This post addresses three topics from my interviews this month with the American Fork City Council: short-term concerns about the overabundance of water, long-term concerns about having enough water for current needs and to sustain growth, and the effort to bring fiber optic connectivity to the entire city, including homes and businesses the major telecom providers have declined to serve.
(Insert your own joke about [water-]soluble dietary fiber here. We’re not talking about that kind of fiber.)
Water, Water Everywhere!
I asked each member of the council what’s going on in the city just now, and they all mentioned water. The water is hard to miss, to be sure, especially if you’ve wandered down toward the harbor lately.
(And Who Am I to Write About It?)
American Fork, Utah, is considering establishing fiber optic service to every residence and business in the city as a public utility, as permitted by Utah Code 10-8-14. Here we’ll discuss the proposal itself, and I’ll tell you how I learned enough to write about it. (Teaser: I got a head start.) Later posts will address specific issues in more detail and attempt to answer related questions.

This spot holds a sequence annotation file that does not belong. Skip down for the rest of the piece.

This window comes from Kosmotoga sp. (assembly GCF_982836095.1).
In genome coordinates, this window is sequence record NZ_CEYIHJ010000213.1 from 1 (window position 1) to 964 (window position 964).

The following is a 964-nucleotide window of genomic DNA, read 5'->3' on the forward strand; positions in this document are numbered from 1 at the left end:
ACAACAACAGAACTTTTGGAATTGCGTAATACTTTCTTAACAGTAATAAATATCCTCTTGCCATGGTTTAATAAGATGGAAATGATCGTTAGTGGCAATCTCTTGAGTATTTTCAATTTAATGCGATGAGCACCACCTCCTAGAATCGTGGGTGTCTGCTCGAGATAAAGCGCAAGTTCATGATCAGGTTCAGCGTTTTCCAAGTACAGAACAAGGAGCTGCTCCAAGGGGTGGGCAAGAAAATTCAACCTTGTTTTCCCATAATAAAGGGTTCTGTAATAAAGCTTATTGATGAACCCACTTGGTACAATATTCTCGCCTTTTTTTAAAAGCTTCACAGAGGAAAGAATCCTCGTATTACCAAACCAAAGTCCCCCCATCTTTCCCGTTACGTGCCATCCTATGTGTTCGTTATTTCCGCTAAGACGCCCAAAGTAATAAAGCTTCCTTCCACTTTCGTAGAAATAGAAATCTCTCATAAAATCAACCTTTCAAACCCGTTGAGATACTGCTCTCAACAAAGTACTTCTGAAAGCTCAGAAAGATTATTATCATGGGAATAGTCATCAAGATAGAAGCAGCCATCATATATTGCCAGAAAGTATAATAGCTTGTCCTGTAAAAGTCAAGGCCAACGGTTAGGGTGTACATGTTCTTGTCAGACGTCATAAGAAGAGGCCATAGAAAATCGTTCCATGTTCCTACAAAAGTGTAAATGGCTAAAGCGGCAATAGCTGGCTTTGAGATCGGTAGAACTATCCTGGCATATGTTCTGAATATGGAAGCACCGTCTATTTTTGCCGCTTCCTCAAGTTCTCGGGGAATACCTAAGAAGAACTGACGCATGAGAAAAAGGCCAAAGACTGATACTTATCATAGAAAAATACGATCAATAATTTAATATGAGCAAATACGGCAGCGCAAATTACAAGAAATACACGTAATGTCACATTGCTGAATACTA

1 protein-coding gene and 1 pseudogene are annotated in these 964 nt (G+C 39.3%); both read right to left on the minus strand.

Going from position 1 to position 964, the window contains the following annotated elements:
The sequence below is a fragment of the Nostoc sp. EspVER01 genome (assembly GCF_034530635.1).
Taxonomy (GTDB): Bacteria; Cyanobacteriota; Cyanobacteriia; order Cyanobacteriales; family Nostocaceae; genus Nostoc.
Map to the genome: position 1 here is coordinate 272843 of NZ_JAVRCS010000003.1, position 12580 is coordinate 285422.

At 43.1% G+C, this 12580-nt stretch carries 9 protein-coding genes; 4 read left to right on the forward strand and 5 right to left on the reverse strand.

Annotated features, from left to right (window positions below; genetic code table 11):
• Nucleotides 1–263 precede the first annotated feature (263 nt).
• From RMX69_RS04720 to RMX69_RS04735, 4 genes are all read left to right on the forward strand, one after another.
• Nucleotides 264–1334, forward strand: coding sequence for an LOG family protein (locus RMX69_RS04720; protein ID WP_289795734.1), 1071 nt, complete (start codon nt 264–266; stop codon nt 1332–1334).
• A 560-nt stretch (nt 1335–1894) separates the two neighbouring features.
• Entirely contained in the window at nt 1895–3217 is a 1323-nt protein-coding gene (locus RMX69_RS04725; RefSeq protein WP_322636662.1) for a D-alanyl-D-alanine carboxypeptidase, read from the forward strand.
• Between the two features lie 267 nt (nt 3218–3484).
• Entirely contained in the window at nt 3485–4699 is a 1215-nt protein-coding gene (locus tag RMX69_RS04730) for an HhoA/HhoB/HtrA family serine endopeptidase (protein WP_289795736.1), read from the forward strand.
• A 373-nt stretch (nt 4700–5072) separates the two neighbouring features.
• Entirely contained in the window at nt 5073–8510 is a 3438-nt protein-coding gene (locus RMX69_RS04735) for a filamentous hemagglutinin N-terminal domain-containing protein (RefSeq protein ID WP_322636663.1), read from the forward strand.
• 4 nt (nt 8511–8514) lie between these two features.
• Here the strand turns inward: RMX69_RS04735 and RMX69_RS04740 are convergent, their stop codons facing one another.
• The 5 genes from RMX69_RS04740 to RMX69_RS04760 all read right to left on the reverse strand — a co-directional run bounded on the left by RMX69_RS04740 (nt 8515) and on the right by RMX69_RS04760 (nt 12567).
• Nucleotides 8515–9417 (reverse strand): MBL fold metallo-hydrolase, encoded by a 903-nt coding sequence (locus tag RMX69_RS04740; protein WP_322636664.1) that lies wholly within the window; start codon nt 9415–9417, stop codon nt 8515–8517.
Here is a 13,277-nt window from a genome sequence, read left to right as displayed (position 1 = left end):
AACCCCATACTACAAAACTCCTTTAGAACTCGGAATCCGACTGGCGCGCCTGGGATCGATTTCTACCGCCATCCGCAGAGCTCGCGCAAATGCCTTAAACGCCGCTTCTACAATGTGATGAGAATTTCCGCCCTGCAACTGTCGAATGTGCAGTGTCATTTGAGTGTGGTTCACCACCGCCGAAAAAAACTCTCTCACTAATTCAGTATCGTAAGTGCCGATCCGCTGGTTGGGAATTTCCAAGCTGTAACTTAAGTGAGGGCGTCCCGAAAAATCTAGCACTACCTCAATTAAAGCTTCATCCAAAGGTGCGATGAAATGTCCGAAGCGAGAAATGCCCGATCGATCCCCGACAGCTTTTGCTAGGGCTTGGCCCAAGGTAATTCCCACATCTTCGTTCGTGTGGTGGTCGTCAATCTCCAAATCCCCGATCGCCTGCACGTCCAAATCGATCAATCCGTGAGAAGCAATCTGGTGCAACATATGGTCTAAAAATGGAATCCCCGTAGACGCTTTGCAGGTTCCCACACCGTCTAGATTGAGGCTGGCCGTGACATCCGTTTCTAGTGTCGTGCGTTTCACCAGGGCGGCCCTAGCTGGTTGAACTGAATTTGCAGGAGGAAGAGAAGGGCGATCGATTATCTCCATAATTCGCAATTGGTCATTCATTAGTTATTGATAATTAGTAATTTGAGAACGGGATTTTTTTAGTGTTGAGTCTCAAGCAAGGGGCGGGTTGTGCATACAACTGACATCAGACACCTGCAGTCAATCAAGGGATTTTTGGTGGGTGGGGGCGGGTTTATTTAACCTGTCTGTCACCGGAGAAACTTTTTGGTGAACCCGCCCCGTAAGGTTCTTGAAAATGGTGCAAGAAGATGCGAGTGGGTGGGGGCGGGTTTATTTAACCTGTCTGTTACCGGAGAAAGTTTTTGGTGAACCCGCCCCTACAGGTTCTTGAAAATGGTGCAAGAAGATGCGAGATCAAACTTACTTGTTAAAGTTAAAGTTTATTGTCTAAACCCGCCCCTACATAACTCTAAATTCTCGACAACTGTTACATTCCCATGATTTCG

This proposal will not be a measure on the November ballot, though candidates may make it an issue in the 2019 municipal election. The city council will hold a preliminary vote, probably in mid-August, to put some things in place for a final city council vote in mid-November.
The August vote will not be whether to build the system or not. The November vote is the big one.
In the meantime, several public information meetings will be held — one already has been — to explain the proposal and answer questions (of which more soon).
The Fiber Proposal
Under the proposal, each residence in the city will pay a monthly fee as part of its utility bill. No additional fee will be required for basic service. The numbers in discussions I’ve attended have ranged from about $9.00 per month to about $12.00 per month for each residence. Flyers at the first public information meeting said $9.95 per month, but that’s still tentative.
Each business will also have a monthly fee, again on the City utility bill. The same flyers at the same meeting projected that at $19.95.
The current plan involves no installation or setup fee.